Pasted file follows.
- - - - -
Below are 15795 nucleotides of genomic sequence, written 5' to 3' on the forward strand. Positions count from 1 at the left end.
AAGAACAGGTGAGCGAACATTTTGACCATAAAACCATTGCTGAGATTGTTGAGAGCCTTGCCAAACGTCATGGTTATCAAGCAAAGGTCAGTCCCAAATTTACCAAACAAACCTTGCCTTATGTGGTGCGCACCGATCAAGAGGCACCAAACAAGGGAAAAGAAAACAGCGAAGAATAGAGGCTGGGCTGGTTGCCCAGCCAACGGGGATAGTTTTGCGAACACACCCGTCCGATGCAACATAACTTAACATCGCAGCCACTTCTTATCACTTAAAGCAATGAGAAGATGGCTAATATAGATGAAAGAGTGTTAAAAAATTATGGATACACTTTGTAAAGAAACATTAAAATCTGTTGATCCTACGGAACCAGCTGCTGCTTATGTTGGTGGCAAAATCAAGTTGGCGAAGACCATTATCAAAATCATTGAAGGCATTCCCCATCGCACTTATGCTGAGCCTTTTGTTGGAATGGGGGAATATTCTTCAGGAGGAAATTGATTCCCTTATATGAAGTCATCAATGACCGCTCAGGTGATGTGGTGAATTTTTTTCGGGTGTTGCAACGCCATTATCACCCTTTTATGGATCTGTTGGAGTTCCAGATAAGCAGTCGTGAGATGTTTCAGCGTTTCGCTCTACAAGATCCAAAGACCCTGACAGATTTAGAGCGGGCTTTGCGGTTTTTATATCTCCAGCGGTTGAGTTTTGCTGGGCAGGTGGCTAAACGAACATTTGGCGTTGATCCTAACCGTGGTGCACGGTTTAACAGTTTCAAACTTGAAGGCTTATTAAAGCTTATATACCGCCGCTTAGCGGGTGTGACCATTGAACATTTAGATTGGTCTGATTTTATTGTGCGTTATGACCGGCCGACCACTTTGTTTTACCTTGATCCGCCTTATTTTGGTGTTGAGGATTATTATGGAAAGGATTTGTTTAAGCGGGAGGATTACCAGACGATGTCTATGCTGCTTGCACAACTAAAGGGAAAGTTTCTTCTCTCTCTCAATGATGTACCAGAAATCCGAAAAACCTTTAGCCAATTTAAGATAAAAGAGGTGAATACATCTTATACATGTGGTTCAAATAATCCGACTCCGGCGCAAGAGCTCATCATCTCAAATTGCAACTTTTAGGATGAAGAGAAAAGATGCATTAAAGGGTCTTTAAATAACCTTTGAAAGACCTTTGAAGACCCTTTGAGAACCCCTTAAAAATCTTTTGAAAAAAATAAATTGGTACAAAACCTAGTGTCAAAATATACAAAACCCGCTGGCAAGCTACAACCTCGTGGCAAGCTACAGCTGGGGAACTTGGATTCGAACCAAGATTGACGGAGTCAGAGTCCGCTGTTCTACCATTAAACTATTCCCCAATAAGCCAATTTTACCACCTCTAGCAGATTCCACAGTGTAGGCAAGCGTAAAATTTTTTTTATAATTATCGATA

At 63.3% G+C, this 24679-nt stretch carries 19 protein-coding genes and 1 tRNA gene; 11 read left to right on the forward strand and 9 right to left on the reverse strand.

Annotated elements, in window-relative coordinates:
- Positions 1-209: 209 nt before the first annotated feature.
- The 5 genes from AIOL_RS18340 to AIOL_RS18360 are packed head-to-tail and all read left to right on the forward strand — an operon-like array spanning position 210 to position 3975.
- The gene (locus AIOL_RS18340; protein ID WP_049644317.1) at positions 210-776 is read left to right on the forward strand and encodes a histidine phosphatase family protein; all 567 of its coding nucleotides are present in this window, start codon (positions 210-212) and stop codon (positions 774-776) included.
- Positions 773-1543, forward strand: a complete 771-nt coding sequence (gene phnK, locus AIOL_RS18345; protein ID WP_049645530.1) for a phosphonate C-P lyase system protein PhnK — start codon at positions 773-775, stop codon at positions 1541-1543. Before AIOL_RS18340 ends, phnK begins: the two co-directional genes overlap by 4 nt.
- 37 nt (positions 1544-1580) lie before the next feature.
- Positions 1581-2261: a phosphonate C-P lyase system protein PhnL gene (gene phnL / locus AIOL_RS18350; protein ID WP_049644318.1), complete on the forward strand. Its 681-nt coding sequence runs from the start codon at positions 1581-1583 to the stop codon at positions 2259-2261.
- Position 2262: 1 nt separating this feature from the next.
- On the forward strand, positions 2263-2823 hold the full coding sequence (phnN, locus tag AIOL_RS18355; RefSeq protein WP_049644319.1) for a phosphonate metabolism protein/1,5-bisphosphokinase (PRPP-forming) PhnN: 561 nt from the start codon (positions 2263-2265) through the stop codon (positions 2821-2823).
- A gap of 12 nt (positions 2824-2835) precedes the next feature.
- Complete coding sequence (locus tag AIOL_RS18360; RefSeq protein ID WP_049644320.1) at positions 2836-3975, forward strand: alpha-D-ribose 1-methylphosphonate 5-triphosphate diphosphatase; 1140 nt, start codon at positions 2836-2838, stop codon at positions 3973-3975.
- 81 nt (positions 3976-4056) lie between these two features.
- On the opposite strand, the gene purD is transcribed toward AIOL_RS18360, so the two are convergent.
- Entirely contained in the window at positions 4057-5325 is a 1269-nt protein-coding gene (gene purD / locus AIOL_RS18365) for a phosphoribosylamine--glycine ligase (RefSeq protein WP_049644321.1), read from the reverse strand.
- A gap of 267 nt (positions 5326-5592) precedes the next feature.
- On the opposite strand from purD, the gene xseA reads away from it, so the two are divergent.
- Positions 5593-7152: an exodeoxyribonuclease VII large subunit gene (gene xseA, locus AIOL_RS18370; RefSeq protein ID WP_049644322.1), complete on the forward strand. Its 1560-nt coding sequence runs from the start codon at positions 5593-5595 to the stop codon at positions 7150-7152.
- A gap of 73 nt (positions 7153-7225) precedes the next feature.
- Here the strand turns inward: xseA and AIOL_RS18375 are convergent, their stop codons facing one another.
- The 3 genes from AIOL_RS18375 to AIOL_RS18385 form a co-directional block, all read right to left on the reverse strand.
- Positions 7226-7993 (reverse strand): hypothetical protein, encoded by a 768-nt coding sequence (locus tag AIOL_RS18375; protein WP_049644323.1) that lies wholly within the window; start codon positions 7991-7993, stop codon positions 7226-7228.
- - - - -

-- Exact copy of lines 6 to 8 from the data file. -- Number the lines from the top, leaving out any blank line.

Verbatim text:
- The 5 genes from AIOL_RS18340 to AIOL_RS18360 are packed head-to-tail and all read left to right on the forward strand — an operon-like array spanning position 210 to position 3975.
- The gene (locus AIOL_RS18340; protein ID WP_049644317.1) at positions 210-776 is read left to right on the forward strand and encodes a histidine phosphatase family protein; all 567 of its coding nucleotides are present in this window, start codon (positions 210-212) and stop codon (positions 774-776) included.
- Positions 773-1543, forward strand: a complete 771-nt coding sequence (gene phnK, locus AIOL_RS18345; protein ID WP_049645530.1) for a phosphonate C-P lyase system protein PhnK — start codon at positions 773-775, stop codon at positions 1541-1543. Before AIOL_RS18340 ends, phnK begins: the two co-directional genes overlap by 4 nt.